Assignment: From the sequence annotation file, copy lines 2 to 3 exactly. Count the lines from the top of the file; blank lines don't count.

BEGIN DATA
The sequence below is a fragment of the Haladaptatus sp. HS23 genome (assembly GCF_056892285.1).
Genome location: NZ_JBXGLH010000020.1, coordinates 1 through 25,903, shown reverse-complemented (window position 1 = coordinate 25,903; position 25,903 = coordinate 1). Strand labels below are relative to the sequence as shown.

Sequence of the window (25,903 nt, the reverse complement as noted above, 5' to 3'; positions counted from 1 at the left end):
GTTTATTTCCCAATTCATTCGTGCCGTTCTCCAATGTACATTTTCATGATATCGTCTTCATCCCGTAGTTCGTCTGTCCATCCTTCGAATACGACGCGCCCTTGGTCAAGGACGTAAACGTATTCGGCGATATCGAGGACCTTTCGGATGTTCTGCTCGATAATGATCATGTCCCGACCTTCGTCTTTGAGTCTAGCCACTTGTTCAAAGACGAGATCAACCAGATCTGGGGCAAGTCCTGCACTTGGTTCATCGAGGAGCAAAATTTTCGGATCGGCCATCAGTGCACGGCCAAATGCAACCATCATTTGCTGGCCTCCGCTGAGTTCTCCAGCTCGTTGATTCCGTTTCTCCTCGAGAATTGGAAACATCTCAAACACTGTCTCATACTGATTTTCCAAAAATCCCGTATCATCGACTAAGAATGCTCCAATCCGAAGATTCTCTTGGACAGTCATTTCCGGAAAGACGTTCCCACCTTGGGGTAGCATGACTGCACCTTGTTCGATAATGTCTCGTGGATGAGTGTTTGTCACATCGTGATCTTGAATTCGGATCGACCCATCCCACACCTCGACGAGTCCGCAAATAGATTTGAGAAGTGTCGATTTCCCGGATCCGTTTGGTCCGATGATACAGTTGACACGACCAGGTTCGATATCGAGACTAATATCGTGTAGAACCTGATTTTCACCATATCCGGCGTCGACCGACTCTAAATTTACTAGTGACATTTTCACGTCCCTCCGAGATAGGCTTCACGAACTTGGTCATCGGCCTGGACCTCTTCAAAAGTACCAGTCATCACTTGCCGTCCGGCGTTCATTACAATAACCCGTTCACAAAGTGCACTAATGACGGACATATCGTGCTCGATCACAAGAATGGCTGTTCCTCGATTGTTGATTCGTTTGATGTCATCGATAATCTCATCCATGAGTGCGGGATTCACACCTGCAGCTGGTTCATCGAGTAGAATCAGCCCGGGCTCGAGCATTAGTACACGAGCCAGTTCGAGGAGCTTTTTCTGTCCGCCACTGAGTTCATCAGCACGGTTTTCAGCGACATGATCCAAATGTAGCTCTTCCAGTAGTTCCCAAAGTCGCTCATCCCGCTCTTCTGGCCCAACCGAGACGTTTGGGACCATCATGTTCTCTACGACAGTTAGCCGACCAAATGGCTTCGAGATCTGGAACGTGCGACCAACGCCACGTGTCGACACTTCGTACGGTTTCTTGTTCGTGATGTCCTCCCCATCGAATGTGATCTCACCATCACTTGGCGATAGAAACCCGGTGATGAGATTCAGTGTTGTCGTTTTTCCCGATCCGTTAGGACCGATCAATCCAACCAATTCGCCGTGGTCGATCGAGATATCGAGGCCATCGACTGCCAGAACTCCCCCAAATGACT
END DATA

Genome location: NZ_JBXGLH010000020.1, coordinates 1 through 25,903, shown reverse-complemented (window position 1 = coordinate 25,903; position 25,903 = coordinate 1). Strand labels below are relative to the sequence as shown.

Sequence of the window (25,903 nt, the reverse complement as noted above, 5' to 3'; positions counted from 1 at the left end):